The mandate of the Whistler Museum and Archives Society (WMAS) is to collect, preserve, document, and interpret mountain life – with an emphasis on Whistler – for the benefit and enrichment of the public. The natural and human history, development of tourism, community events and 2010 Winter Olympic Legacy of the Whistler Valley region are the primary focus for all collecting, research, and programming activities. As a cultural centre and forum for learning, the Whistler Museum develops innovative exhibitions, educational programs and multimedia projects to enhance Whistler's world class reputation in the international mountain community.
The funds from 100 Women Whistler will help WMAS conduct 50 oral history interviews over the next year. This includes transcribing and ensuring safe keeping in accordance with archival and collection standards. Oral history interviews can provide a fuller, more accurate picture of the past and is a way of gathering, recording, and preserving a diverse range of personal experiences that may not be as well documented in other historical materials. Eyewitnesses to events contribute various viewpoints and perspectives that fill in the gaps in documented history, sometimes correcting or even contradicting the written record. Interviewers can ask questions left out of other records and to interview people whose stories have been untold or forgotten. At times, an interview may serve as the only source of information available about a certain place, event, or person.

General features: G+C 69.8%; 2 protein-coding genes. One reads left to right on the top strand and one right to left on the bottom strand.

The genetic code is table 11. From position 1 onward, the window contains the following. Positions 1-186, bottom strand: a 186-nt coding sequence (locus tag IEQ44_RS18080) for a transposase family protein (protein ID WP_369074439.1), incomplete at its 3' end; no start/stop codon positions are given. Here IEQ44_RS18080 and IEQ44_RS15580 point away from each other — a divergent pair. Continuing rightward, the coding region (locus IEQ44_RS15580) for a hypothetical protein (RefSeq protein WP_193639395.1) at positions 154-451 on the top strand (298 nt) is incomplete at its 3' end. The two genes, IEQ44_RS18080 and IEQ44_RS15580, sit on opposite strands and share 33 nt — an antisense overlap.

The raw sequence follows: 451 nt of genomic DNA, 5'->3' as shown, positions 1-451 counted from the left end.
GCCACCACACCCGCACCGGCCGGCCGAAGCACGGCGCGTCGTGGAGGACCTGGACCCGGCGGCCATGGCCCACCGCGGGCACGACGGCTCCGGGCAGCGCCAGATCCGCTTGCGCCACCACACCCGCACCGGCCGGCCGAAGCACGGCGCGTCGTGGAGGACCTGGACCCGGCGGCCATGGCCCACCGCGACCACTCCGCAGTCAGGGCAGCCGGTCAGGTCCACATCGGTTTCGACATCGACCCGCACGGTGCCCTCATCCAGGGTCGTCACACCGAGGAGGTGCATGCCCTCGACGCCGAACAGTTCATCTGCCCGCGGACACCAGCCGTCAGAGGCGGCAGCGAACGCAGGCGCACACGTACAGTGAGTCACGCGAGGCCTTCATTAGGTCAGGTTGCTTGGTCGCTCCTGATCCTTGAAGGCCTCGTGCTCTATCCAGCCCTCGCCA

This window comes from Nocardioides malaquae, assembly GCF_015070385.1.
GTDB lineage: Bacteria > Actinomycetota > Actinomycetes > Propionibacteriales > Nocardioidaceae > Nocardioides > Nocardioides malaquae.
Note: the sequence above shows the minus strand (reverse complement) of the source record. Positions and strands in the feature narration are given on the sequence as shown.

100 Women Who Care Whistler is designed to make an immediate positive effect on the lives of our neighbours by bringing together 100 (or more) women in Whistler who care about local community causes and who are committed to community strength.